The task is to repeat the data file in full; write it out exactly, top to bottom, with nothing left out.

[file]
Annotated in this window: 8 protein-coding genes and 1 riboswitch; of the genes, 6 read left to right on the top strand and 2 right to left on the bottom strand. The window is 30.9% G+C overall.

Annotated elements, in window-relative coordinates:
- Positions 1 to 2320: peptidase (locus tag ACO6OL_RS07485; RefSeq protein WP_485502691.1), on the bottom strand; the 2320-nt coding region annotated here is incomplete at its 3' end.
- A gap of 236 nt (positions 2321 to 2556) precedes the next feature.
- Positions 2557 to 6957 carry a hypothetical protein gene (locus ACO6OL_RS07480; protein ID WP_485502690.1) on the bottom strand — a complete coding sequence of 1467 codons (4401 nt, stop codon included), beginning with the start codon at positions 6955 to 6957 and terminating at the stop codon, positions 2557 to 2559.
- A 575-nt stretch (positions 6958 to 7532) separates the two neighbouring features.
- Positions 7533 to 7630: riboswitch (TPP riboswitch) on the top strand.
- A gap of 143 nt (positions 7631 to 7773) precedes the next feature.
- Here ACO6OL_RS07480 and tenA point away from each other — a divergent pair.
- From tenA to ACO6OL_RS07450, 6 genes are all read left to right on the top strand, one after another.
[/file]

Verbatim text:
Annotated in this window: 8 protein-coding genes and 1 riboswitch; of the genes, 6 read left to right on the top strand and 2 right to left on the bottom strand. The window is 30.9% G+C overall.

Annotated elements, in window-relative coordinates:
- Positions 1 to 2320: peptidase (locus tag ACO6OL_RS07485; RefSeq protein WP_485502691.1), on the bottom strand; the 2320-nt coding region annotated here is incomplete at its 3' end.
- A gap of 236 nt (positions 2321 to 2556) precedes the next feature.
- Positions 2557 to 6957 carry a hypothetical protein gene (locus ACO6OL_RS07480; protein ID WP_485502690.1) on the bottom strand — a complete coding sequence of 1467 codons (4401 nt, stop codon included), beginning with the start codon at positions 6955 to 6957 and terminating at the stop codon, positions 2557 to 2559.
- A 575-nt stretch (positions 6958 to 7532) separates the two neighbouring features.
- Positions 7533 to 7630: riboswitch (TPP riboswitch) on the top strand.
- A gap of 143 nt (positions 7631 to 7773) precedes the next feature.
- Here ACO6OL_RS07480 and tenA point away from each other — a divergent pair.
- From tenA to ACO6OL_RS07450, 6 genes are all read left to right on the top strand, one after another.